'Religion in the Public Sphere'
Two prizes are offered for the best academic essays on the concept of ‘religion in the public sphere’. The prizes are being offered by the ecumenical sponsors of the Ebor Lectures and the competition is open from 31 May – 31 October 2018.
The applicant’s essay can be on any aspect of ‘religion in the public sphere’, i.e. how religion may contribute to society or how it engages with public concerns such as politics, economics, contemporary culture, globalisation, sexuality, gender, human rights and the environment.
Examples of topics approached from the perspective of religion in the public sphere can be found by looking at the list of past Ebor lectures or by looking at the suggested themes below.
This is not an exhaustive list of themes, and candidates can submit an essay on a theme not identified in this list providing it addresses the ways in which religion may engage with public issues.
Environment and Ecological Crisis
Crime and Punishment
Peace and Conflict
Forgiveness and Reconciliation
Restorative Justice and Reconciliation
1. How did restorative justice contribute to South Africa’s reconciliation process and what lessons can be drawn from it?
2. Can Religious Education help promote understanding and peace between religious communities?
3. Choose a religious-based Non-Governmental Organisation involved in providing humanitarian aid and relief (e.g. Catholic Relief Service, Islamic Relief). Discuss and evaluate the role of this NGO in relation to peace building.
4. It is claimed by some that the ‘just war’ tradition has been rendered obsolete in the age of nuclear weapons. Discuss.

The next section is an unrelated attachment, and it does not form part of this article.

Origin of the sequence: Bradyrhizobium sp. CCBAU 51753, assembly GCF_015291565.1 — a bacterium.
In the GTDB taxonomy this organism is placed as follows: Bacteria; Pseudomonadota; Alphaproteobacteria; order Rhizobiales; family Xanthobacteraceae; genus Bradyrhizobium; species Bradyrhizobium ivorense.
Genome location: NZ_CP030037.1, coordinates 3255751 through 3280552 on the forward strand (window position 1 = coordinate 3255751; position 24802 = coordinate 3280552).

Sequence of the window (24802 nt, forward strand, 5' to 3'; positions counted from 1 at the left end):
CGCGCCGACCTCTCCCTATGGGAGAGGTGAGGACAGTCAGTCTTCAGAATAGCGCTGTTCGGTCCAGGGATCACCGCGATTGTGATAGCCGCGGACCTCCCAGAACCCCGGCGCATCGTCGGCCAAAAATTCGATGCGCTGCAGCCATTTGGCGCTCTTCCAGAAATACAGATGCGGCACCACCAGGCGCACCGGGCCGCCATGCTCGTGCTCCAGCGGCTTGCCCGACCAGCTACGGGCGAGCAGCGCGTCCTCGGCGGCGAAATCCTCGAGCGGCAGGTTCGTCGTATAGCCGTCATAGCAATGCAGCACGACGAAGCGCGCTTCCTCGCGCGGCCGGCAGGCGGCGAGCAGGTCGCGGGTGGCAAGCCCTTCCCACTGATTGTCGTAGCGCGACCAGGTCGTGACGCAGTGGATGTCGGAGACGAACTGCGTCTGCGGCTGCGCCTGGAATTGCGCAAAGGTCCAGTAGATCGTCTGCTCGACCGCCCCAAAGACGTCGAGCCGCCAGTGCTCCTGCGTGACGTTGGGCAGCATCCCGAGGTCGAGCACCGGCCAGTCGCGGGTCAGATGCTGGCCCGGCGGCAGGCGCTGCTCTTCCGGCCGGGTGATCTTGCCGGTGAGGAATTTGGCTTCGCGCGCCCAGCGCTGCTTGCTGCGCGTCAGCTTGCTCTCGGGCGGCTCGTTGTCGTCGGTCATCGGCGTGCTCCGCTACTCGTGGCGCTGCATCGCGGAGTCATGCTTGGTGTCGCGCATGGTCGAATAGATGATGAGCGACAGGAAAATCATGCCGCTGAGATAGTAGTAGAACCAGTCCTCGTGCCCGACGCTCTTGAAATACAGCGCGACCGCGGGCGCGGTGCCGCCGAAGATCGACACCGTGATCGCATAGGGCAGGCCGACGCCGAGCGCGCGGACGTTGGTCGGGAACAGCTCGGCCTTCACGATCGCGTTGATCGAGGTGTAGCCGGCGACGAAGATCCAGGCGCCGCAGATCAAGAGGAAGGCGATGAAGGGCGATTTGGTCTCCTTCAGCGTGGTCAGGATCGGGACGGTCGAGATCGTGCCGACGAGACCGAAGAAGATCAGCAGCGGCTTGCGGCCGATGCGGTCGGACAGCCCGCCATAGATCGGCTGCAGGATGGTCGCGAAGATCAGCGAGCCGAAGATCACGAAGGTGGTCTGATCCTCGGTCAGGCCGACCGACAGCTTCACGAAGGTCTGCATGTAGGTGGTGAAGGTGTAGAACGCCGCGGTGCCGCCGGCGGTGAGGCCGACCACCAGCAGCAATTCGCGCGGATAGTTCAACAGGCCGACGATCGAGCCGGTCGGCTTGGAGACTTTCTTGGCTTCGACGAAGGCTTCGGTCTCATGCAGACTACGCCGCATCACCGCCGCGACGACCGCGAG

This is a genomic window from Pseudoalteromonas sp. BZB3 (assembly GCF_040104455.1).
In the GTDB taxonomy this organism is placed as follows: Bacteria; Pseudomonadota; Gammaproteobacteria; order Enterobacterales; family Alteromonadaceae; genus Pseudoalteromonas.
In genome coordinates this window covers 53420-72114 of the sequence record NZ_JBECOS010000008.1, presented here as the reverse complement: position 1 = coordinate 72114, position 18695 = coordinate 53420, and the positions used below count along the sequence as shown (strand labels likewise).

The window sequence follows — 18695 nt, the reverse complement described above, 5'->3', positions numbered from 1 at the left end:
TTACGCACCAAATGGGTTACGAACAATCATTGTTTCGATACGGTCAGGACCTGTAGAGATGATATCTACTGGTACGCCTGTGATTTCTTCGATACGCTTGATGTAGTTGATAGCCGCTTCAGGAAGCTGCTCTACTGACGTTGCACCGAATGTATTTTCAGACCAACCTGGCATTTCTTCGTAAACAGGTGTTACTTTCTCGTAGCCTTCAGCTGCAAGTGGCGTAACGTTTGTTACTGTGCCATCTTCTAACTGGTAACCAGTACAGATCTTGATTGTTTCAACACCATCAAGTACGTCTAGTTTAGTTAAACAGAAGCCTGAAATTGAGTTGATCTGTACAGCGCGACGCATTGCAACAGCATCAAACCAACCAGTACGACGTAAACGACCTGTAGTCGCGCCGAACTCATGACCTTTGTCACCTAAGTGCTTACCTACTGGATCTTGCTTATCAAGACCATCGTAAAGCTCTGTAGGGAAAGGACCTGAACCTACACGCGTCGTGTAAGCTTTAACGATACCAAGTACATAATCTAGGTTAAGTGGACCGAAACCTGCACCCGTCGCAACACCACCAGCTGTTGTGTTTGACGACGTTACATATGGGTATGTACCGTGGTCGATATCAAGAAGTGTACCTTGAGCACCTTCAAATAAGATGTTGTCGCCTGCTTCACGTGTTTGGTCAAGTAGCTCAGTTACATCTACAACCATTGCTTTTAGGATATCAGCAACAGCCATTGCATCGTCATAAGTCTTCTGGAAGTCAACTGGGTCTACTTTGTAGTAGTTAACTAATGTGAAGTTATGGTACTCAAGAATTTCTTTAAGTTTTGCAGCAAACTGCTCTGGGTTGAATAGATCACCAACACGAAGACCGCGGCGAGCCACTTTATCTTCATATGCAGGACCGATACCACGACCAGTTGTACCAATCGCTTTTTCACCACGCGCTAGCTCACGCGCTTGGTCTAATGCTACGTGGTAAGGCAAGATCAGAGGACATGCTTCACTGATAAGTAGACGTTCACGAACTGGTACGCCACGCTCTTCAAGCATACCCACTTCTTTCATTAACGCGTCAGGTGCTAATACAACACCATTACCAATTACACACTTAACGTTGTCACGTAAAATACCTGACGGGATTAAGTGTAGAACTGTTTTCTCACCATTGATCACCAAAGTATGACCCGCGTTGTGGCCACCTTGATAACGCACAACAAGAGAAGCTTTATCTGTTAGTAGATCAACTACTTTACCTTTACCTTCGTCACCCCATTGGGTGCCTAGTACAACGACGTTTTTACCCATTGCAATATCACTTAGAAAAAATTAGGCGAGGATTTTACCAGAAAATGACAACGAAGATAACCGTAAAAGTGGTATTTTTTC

These titles reflect the theme of this year’s lectures which is ‘Peace and Reconciliation’ but they are only examples. Other titles and themes may be addressed.
The competition is open from 31 May – 31 October 2018 in two age categories: 18 and under and 19 - 25.
The winner of the 18 and under category will be awarded a prize of £300, whilst the winner of the 19 - 25 category will receive a prize of £500.
Essays should follow the usual conventions of academic style (referencing, avoidance of plagiarism, etc.), and (not including the bibliography) should not exceed 2,000 words for those 18 and under, and 4,000 words for those 19-25.
Essays should be submitted to email@example.com in a Word-compatible format by no later than 31 October 2018. All entries must be submitted with a short covering letter including a brief biography (2-3 lines), date of birth, contact email address, postal address and telephone number.
The prizes will be awarded by a judging panel appointed by the steering group of the Ebor Lectures. The judging panel reserves the right not to award the prize. In judging, the panel will be looking for essays that engage with the topic of ‘religion in the public sphere’ in a lively and original way.
Please note: whilst we ask entrants to provide their names and contact details, all essays will be assessed anonymously
The winning essays will be published on the website of the Ebor Lectures, and possibly, subject to suitability and peer-review, in a future printed collection of Ebor Lectures or other publication.